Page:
Shall we talk about how you win your inner game?

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This week I thought I’d tell you about the book I’m reading which I would say is in the top 10 of coaching books to read. Not only if you’re thinking about becoming a coach, but if you have a mind and occasionally wonder what it gets up to and how it works.

The Inner Game of Tennis

Not just for tennis fans (though it’s indispensable if you want to up your game), also super for anyone who teaches. Parents, that’s you included, and if you manage anyone at work, that’s also you. My narrowing down process is working a treat as you can see…
 
The author, Timothy Gallwey played for Harvard's tennis team back in the 80s and turned into a tennis coach. He’s a true pedagogue because he paid close attention to how his coaching was being received. And from there, he formulated a great technique which caused his tennis students to improve more rapidly than usually. He has relayed this method into this book in a way that's also general so it can be applied to life not just tennis.

How not to coach

Timothy’s tennis clients were CEOs, business execs- wealthy, successful people who were more than capable of high-level problem-solving, taking action and learning from mistakes. Yet they were asking him to help them improve their back-hand, as if “they had no control over their own right arm”. A lot of the time they knew what the problem was. They had been told by their peers and other coaches. So obviously telling someone what to do and what not to do, doesn’t always work. Timothy knew that he had to find another way of getting through to them.
 
Good managers know how to lead. It’s with an “ask, don’t tell” approach. But how do you apply it in tennis?

What good coaches should be doing

Awareness is the key. And it doesn’t come from the coach telling you to lower your racket. It comes from the coach saying “Notice where you racket is in relation to the ball”. You see?
No? Here's another example - if the technical instruction should be something like “take your racket back early”, try instead to increase the player’s awareness of what the racket is doing in the first place by saying “observe where your racket is when the ball bounces”.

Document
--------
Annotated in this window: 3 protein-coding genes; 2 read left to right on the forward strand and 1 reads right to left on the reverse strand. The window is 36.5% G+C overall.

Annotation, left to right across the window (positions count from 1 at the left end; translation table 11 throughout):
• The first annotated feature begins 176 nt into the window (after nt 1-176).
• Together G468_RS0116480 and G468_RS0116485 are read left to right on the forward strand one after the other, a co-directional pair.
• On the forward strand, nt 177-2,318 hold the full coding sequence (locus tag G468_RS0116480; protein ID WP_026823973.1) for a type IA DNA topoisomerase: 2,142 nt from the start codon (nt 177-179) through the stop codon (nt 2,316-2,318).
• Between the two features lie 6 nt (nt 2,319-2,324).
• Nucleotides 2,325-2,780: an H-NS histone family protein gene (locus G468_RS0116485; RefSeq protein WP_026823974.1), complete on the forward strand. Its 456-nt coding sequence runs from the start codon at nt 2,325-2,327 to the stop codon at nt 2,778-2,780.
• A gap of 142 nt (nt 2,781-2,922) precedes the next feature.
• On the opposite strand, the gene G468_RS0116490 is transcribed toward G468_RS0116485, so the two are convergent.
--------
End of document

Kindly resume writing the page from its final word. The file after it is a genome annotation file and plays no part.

Now do you see? I know what you’re thinking...

Is awareness enough?

Yes it is. I’m not talking about complete beginners here who have never played or watched tennis. But for the people who have had some basic lessons, then after that, yes, awareness is enough because what it does is it lets natural learning take place. You will observe and auto-correct according to what feels right for you. And you will surprise yourself about how easy and natural it will feel.

Why does awareness work?

Because it brings you into the observer mindset, and away from the critic or the try-hard.  And this is what the book is centred on. It’s the understanding that every game is composed of two parts, an outer game (that which you physically play in the court), and an inner game (the mental battle of overcoming self-doubt, criticism and anxiety). It’s been said about 90% of our performance is driven by our mind, so it’s probably a good idea to explore this part further.
 
Timothy goes on to explain that the mind is composed of two parts – Self 1 (the teller) and Self 2 (the listener and doer). Also known as the conscious ‘thinking’ mind, and the sub-conscious ‘doing’ mind. You can see how this is more than just tennis right?
 
The way to win the inner game is to learn to learn to hush Self 1, the constant judgmental critic saying “you should do better/ why didn’t you get that shot” and to learn to trust self 2.

Trust my subconscious?!

Yes, it keeps your heart beating, eyelids blinking and food digesting without you having to concentrate, so I think it’s done more than enough to prove itself as a worthy leader. Self 1 is the micro-managing manager who tries to exert control and annoys everyone.
 

Take-away message

I always go back to a kid walking as an example, because it’s a good one, we can all relate. A kid does a few steps, falls over and pauses. It doesn’t judge the fall as bad. Language hasn’t formed yet, but Self 2 is there. And Self 2 is simply observing and learning what worked and what didn’t.
 
So in your court or in your world, quit judging everything as good or bad.  Start seeing events for what they are – information for us to use. How do you do this? Just observe what you do and don’t let emotions get in the way.
 
Have a good volley people.

Dina Grishin